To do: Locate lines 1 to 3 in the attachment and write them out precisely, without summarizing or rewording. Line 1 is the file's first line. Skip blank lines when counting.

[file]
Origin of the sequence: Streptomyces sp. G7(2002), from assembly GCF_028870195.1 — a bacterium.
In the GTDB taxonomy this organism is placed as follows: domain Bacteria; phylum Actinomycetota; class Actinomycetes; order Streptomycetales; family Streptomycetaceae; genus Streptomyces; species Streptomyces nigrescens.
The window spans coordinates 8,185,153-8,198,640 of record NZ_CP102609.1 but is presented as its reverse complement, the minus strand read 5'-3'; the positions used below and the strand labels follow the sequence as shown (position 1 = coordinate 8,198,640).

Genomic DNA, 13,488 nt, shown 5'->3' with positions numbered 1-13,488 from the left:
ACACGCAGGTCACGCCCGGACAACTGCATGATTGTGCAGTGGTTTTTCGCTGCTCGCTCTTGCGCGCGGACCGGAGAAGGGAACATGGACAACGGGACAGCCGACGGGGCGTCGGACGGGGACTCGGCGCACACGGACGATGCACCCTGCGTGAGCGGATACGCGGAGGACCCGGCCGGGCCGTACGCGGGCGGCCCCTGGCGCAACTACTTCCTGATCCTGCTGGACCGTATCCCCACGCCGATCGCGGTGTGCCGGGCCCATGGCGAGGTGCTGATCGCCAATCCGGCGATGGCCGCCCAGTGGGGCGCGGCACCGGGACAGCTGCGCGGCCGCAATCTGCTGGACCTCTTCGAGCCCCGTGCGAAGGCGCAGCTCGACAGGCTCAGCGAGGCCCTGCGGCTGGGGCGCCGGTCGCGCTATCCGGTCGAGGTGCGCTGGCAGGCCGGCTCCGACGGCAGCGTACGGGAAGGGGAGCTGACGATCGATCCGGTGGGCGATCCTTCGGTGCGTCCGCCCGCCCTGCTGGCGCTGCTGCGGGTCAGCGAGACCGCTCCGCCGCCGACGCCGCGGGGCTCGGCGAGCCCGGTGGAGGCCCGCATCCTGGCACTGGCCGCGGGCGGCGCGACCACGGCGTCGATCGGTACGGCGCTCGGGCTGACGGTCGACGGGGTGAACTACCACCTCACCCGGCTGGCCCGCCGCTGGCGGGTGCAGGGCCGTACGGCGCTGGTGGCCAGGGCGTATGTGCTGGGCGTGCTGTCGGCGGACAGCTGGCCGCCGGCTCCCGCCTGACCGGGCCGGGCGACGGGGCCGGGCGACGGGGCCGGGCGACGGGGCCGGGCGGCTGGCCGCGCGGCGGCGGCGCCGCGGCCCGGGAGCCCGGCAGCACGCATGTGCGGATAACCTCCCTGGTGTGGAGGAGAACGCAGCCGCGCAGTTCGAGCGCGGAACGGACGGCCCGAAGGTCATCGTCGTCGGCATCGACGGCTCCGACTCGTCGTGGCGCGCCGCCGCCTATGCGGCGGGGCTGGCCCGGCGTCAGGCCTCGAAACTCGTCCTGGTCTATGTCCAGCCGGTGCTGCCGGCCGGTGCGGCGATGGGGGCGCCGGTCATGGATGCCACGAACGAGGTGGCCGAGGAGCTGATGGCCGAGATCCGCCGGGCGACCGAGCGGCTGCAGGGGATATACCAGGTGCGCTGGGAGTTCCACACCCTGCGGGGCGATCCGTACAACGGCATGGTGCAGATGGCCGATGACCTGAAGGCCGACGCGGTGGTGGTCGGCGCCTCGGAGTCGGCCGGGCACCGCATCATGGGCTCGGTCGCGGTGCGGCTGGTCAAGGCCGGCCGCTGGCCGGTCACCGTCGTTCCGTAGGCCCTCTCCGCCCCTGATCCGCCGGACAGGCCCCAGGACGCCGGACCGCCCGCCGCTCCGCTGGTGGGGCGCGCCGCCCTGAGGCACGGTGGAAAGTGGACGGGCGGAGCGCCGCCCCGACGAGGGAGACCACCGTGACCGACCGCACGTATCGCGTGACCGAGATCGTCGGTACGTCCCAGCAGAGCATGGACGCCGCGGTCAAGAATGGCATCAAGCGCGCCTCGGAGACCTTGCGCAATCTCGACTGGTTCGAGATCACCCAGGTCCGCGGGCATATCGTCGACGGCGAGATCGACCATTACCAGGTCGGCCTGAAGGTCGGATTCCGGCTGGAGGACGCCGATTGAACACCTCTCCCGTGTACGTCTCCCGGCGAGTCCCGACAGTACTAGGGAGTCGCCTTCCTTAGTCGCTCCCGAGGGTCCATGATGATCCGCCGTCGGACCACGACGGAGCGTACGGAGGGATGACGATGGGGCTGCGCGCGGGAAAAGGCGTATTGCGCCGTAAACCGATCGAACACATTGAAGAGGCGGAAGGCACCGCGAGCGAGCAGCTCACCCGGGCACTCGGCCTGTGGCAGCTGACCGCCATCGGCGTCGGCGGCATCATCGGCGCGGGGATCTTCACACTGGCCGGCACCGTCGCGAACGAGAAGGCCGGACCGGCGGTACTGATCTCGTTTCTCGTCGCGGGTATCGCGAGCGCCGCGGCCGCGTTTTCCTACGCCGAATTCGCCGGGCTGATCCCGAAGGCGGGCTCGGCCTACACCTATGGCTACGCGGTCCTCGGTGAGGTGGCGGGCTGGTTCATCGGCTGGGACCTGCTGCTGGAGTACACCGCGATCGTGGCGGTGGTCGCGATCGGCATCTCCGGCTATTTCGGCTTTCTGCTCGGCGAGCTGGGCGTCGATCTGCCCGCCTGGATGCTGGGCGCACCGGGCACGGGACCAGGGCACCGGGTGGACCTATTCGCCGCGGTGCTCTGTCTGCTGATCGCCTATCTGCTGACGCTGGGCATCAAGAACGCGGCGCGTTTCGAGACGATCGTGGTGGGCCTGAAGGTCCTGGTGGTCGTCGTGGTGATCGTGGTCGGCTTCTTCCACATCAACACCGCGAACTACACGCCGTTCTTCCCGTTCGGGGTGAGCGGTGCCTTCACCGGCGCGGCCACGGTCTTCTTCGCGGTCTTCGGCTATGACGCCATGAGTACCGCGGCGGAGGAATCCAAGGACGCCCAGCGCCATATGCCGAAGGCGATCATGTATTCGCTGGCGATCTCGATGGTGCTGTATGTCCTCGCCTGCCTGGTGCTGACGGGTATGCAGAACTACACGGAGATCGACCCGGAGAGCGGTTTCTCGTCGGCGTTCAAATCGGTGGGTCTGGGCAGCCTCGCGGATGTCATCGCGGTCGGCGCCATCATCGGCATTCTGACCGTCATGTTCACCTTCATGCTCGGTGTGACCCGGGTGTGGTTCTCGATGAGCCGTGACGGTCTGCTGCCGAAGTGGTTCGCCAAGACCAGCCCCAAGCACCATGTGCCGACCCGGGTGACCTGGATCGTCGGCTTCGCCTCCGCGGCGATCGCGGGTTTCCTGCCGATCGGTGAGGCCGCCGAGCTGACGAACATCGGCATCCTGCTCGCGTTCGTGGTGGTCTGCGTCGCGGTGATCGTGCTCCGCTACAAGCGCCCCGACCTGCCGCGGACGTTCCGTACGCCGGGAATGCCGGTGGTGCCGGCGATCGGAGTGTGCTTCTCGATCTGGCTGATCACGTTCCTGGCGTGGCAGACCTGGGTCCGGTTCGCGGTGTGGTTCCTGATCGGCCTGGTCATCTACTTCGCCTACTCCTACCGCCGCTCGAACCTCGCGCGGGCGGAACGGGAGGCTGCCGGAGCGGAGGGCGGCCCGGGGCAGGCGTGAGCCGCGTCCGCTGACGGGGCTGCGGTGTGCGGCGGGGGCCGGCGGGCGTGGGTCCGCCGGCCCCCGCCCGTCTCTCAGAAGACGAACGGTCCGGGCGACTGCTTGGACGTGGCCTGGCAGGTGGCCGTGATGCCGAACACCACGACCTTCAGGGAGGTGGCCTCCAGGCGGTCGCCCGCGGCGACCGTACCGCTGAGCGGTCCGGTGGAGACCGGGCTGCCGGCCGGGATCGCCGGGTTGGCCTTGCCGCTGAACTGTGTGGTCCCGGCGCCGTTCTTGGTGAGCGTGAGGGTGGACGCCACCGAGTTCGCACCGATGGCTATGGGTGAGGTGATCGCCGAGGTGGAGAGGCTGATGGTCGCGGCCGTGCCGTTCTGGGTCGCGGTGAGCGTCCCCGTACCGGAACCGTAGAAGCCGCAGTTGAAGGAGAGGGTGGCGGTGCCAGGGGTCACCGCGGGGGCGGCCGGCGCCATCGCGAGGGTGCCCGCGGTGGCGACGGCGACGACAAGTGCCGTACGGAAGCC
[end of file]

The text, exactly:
Origin of the sequence: Streptomyces sp. G7(2002), from assembly GCF_028870195.1 — a bacterium.
In the GTDB taxonomy this organism is placed as follows: domain Bacteria; phylum Actinomycetota; class Actinomycetes; order Streptomycetales; family Streptomycetaceae; genus Streptomyces; species Streptomyces nigrescens.
The window spans coordinates 8,185,153-8,198,640 of record NZ_CP102609.1 but is presented as its reverse complement, the minus strand read 5'-3'; the positions used below and the strand labels follow the sequence as shown (position 1 = coordinate 8,198,640).